Its location is known as the Red Centre, an arid environment with vast desert landscapes and dramatically changing temperatures, averaging a steamy 97 degrees in the summer months. Annual precipitation is erratic, and in winter the temperatures can drop to 45 degrees but only a dozen or less nights per year hit temperatures below freezing.
Alice Springs reflects both European and Aboriginal influences. Today the town is a popular tourist hub, with well-appointed large hotels and a world-class convention center, plus many visitor attractions and a nice selection of good restaurants.
Aboriginal Australians make up nearly 20% of the population here. The traditional owners of the area are the Central Arrernte people. The Arrernte have set aside conservation areas nearby for the protection of native species of plants and animals, and numerous sites of traditional importance to their culture are in and around the town, which is dotted with Aboriginal art galleries and hosts community events mindful of this rich cultural heritage. Besides being renowned as the Aboriginal art capital of Australia, Alice Springs also boasts the Araluen Centre for Arts and Entertainment, presenting ballets and orchestral performances from around the globe as well as showcasing the local talent. Locals are friendly, and enjoy meeting up with visitors every Sunday lunch when they host a barbeque in Konjo Park. The annual Desert Mob Art Show runs the month of September, and art lovers and collectors from all over the world travel to Alice Springs to see the best Aboriginal art. Other fun local events include the Alice Desert Festival Camel Cup, the Henley-on-Todd Regatta, the Beanie Festival, and the Finke Desert Race – a grueling 310 mile off-road race that runs from Alice Springs to Finke and back over a 2 day period. 500 competitors in buggies and on bikes are cheered on by spectators who line the road – camping along the entire length of track to watch all of the action.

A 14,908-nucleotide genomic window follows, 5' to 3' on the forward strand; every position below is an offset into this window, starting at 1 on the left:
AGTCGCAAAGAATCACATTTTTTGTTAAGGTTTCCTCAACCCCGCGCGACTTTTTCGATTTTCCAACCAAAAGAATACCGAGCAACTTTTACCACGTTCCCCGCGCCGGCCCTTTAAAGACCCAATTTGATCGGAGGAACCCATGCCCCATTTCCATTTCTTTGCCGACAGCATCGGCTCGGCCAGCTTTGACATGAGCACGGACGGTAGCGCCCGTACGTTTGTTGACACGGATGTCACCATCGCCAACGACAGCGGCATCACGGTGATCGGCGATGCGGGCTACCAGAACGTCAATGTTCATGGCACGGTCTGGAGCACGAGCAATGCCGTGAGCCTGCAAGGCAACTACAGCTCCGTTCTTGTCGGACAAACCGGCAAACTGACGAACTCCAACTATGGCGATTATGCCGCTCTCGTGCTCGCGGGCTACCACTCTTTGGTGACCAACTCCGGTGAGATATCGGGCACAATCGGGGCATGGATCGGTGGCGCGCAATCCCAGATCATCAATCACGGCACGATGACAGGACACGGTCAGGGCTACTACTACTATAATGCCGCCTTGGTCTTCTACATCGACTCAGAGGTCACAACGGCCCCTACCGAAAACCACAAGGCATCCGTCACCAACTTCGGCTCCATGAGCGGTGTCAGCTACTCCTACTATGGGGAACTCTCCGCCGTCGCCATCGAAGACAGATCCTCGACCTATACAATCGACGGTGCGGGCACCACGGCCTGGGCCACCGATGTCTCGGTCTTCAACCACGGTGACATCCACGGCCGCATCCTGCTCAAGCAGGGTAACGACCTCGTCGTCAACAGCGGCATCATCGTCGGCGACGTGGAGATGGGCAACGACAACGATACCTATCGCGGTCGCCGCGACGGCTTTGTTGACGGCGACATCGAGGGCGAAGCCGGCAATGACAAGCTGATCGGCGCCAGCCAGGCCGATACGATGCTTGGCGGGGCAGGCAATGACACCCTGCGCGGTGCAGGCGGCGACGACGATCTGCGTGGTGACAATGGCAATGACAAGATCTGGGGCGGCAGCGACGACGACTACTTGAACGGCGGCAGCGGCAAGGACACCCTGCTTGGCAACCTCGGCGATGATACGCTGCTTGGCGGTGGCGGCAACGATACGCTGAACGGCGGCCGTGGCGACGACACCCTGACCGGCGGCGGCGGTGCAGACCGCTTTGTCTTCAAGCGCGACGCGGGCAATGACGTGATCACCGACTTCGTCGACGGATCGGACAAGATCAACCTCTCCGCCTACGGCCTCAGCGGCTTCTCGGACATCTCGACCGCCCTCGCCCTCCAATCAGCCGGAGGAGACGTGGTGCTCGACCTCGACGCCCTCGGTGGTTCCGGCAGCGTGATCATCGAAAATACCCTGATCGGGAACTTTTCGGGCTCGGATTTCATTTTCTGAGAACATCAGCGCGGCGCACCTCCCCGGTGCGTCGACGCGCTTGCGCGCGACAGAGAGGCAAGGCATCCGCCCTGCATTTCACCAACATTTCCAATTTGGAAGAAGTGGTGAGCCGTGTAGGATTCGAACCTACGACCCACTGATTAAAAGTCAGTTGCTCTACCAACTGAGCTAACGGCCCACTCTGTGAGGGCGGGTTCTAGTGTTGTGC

As in all of Australia, sport is popular in Alice Springs. The Traeger Park sporting complex hosts tennis, basketball, boxing, canoe polo, hockey, baseball, badminton, squash, gymnastics and skateboarding. Soccer and cricket are popular with the younger community, and there are amateur adult leagues for these sports as well as for baseball and basketball. Other leisure and recreational activities include hiking in the nearby MacDonnell Ranges, driving 4-wheelers on the tracks at Finke Gorge National Park, sand enjoying nature in the parks and gardens, including the unique Olivia Pink Botanic Garden, an arid plant display that fascinates all.